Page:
Comment counts: Human insights should drive both fashion trends and brand communications

Understanding changing human behaviour is the surest way to create a trend in fashion today, but such attitudes need to be reflected in our communications and not just products, argues Frances Docx of 18 Feet & Rising.

beyonce-ivy-park

Ivy Park

In the past, the fashion trend trajectory was simple: from fashion houses to magazines, consumers copying celebrities. Everyone knew their rightful place in the fashion food chain, and the clothes would remain on the high street until those in power decided a new season was ready to launch.

Cut to the internet and this online world has hastened and devolved the traditional fashion process entirely. Now trends can emerge from anywhere at any time – the high street, teens on Instagram… a Wikihow page with a seven-step illustrated guide to starting your own.

In a world of microwave-minute attention spans and a ‘buy now’ impulse control disorder, fashion brands have to look beyond short-lived trend sources towards something that endures and evolves as their brand does.

So where should they turn for inspiration to create fresh and enduring work? Where we’ve always looked: to people. The surest way to predict a trend is to create one. And the most effective way to create a trend is to study and predict human behaviour and attitudes.

A topline example: UK gym membership spending is up by 44%. What’s the consequence for fashion? You can’t move for box-fresh Adidas Stan Smiths, endless versions of the ‘athleisure’ trend and the likes of Beyoncé’s newly launched fitness line, Ivy Park, crashing the Topshop website.

Looking good has become so synonymous with physical fitness that by a series of cognitive leaps everyone is wearing tennis shoes – with no intention of playing tennis. And we don’t care either, by the way. We only care if the white on our kicks stays bright.

And what else? We only wear 20% of our wardrobe on a regular basis and we throw away over one million tonnes of clothing and other textiles in the UK each year. It’s not because we don’t like the rejected 80%; generally we do, but maybe the fit isn’t quite right, the neckline is a bit low and we’d rather wear one of our old favourites.

Meanwhile, instead of the buy-it-cheap-pile-it-high Primark mentality, we also see disrupters such as Tom Cridland entering the mass market with his 30-year sweatshirt. Or designers such as Vivienne Westwood that encourage shoppers to choose well so they only choose once.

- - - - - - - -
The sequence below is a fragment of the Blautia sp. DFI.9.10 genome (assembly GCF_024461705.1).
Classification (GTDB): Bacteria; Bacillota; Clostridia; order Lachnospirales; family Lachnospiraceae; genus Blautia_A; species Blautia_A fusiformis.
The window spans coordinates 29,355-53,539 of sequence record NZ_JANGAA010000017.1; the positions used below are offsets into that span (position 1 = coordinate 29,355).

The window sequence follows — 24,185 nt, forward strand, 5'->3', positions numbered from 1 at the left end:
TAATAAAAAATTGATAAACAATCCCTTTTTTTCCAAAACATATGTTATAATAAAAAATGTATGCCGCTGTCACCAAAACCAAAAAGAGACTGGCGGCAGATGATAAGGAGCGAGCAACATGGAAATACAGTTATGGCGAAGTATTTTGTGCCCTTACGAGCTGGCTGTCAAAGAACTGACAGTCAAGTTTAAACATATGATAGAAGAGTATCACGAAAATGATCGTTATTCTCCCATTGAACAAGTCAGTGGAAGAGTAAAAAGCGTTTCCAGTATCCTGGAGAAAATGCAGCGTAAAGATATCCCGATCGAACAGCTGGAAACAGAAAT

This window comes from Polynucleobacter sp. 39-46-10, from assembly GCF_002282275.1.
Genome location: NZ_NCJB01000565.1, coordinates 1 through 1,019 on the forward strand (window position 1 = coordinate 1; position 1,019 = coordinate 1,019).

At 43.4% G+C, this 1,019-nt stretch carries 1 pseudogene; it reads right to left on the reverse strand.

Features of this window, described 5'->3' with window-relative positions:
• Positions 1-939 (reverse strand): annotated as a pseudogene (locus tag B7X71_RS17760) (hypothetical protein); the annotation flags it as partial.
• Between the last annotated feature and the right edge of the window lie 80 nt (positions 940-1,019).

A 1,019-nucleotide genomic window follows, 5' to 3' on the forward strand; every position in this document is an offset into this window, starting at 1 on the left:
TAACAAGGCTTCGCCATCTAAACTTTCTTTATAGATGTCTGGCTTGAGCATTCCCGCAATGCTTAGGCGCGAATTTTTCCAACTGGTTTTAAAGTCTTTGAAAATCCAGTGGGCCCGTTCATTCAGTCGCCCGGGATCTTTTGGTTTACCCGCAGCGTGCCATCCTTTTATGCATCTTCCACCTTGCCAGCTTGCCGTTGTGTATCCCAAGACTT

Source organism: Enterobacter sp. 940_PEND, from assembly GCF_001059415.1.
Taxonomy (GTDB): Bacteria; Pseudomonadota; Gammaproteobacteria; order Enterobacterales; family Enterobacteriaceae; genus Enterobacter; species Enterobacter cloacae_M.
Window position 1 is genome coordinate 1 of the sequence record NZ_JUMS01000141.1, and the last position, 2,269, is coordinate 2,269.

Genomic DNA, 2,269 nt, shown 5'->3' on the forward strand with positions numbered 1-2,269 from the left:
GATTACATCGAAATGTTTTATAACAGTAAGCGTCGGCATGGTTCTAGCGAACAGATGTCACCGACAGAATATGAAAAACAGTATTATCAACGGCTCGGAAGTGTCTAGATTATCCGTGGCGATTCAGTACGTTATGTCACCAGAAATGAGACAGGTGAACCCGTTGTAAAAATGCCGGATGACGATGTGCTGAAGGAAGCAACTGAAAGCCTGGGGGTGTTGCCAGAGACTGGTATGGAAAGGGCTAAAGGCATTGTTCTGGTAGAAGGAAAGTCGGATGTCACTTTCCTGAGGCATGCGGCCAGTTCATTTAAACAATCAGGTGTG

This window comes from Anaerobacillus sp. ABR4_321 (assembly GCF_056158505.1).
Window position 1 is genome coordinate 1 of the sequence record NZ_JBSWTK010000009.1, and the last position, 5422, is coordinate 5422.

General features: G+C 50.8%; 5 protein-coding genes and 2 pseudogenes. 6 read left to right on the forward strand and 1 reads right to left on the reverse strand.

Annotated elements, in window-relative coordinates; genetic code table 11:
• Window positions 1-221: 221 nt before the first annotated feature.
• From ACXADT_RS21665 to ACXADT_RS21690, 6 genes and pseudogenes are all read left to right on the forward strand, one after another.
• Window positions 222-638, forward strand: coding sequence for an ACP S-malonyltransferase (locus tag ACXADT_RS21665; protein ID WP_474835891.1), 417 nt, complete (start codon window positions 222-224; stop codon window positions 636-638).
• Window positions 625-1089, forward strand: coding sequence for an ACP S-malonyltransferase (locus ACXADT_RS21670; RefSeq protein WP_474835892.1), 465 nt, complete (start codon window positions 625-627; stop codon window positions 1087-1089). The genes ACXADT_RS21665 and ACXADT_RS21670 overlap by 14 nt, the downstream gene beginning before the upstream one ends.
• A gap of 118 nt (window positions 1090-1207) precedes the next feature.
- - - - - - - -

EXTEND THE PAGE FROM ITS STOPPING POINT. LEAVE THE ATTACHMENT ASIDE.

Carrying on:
Everyday people are changing the face of retail. Brands must realise, respect and pay attention to this. And the impact must be reflected not only in the product on their shelves but in the way they communicate to consumers.

Insights (the behaviour and perceptual mapping of trends) have long been the bread and butter of brand communications. But up until now they have retreated behind the “Advertising Idea” like a hungover mollusk.

Communications today are firmly driven by the “we understand you” mantra; capitalising on emotionally charged purchasing. We see this in the UK with personalised discounting like the MyWaitrose scheme, through to the advent of Memevertising such as with House of Fraser’s “My Face When…” 2015 campaign (as above, by 18 Feet & Rising).

To those in fashion scratching their heads over the latest trend reports working out how to make SS17 and beyond fresh – put down that colour palette, stop looking at what your fashion forefathers have done and consider applying these rules of thumb:

  • Be more human
  • Listen more
  • Watch more
  • Copy

Don’t predict fashion trends, predict behaviour change.

Frances Docx is a planner at creative agency 18 Feet & Rising. Comment Counts is a series of opinion pieces from experts within the industry. Do you have something to say? Get in touch via info@fashionandmash.com.